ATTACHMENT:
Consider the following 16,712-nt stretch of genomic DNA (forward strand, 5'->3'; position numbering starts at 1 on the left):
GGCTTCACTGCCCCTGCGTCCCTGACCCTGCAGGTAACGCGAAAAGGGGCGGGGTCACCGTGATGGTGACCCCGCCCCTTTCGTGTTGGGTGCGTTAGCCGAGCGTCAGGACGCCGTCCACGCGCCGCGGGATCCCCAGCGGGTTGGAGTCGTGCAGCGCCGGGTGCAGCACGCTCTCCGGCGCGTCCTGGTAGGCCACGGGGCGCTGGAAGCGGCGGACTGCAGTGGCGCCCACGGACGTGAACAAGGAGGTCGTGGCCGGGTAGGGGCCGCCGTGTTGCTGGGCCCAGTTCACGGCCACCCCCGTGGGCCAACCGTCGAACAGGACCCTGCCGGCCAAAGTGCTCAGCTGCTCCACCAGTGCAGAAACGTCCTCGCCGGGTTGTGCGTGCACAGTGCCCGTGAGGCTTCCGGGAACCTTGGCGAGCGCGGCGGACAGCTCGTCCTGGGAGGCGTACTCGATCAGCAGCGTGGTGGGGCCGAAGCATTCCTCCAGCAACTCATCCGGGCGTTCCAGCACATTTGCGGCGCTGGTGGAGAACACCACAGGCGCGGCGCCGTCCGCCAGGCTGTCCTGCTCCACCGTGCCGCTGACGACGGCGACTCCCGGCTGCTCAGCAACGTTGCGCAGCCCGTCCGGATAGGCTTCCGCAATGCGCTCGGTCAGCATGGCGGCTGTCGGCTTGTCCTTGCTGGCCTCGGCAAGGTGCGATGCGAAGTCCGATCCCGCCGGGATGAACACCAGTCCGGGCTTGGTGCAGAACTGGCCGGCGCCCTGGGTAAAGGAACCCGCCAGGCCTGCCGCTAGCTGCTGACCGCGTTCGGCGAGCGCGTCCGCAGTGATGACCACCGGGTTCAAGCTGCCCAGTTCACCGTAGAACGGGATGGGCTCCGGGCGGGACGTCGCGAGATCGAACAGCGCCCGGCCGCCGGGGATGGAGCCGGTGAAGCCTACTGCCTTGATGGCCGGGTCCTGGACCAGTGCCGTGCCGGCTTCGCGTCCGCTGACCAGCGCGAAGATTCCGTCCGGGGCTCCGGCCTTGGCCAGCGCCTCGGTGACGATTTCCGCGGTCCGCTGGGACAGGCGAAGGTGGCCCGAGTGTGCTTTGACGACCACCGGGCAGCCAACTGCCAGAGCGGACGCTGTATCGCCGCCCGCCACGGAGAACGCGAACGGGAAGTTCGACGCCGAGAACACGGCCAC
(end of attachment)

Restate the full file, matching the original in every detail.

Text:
Consider the following 16,712-nt stretch of genomic DNA (forward strand, 5'->3'; position numbering starts at 1 on the left):
GGCTTCACTGCCCCTGCGTCCCTGACCCTGCAGGTAACGCGAAAAGGGGCGGGGTCACCGTGATGGTGACCCCGCCCCTTTCGTGTTGGGTGCGTTAGCCGAGCGTCAGGACGCCGTCCACGCGCCGCGGGATCCCCAGCGGGTTGGAGTCGTGCAGCGCCGGGTGCAGCACGCTCTCCGGCGCGTCCTGGTAGGCCACGGGGCGCTGGAAGCGGCGGACTGCAGTGGCGCCCACGGACGTGAACAAGGAGGTCGTGGCCGGGTAGGGGCCGCCGTGTTGCTGGGCCCAGTTCACGGCCACCCCCGTGGGCCAACCGTCGAACAGGACCCTGCCGGCCAAAGTGCTCAGCTGCTCCACCAGTGCAGAAACGTCCTCGCCGGGTTGTGCGTGCACAGTGCCCGTGAGGCTTCCGGGAACCTTGGCGAGCGCGGCGGACAGCTCGTCCTGGGAGGCGTACTCGATCAGCAGCGTGGTGGGGCCGAAGCATTCCTCCAGCAACTCATCCGGGCGTTCCAGCACATTTGCGGCGCTGGTGGAGAACACCACAGGCGCGGCGCCGTCCGCCAGGCTGTCCTGCTCCACCGTGCCGCTGACGACGGCGACTCCCGGCTGCTCAGCAACGTTGCGCAGCCCGTCCGGATAGGCTTCCGCAATGCGCTCGGTCAGCATGGCGGCTGTCGGCTTGTCCTTGCTGGCCTCGGCAAGGTGCGATGCGAAGTCCGATCCCGCCGGGATGAACACCAGTCCGGGCTTGGTGCAGAACTGGCCGGCGCCCTGGGTAAAGGAACCCGCCAGGCCTGCCGCTAGCTGCTGACCGCGTTCGGCGAGCGCGTCCGCAGTGATGACCACCGGGTTCAAGCTGCCCAGTTCACCGTAGAACGGGATGGGCTCCGGGCGGGACGTCGCGAGATCGAACAGCGCCCGGCCGCCGGGGATGGAGCCGGTGAAGCCTACTGCCTTGATGGCCGGGTCCTGGACCAGTGCCGTGCCGGCTTCGCGTCCGCTGACCAGCGCGAAGATTCCGTCCGGGGCTCCGGCCTTGGCCAGCGCCTCGGTGACGATTTCCGCGGTCCGCTGGGACAGGCGAAGGTGGCCCGAGTGTGCTTTGACGACCACCGGGCAGCCAACTGCCAGAGCGGACGCTGTATCGCCGCCCGCCACGGAGAACGCGAACGGGAAGTTCGACGCCGAGAACACGGCCAC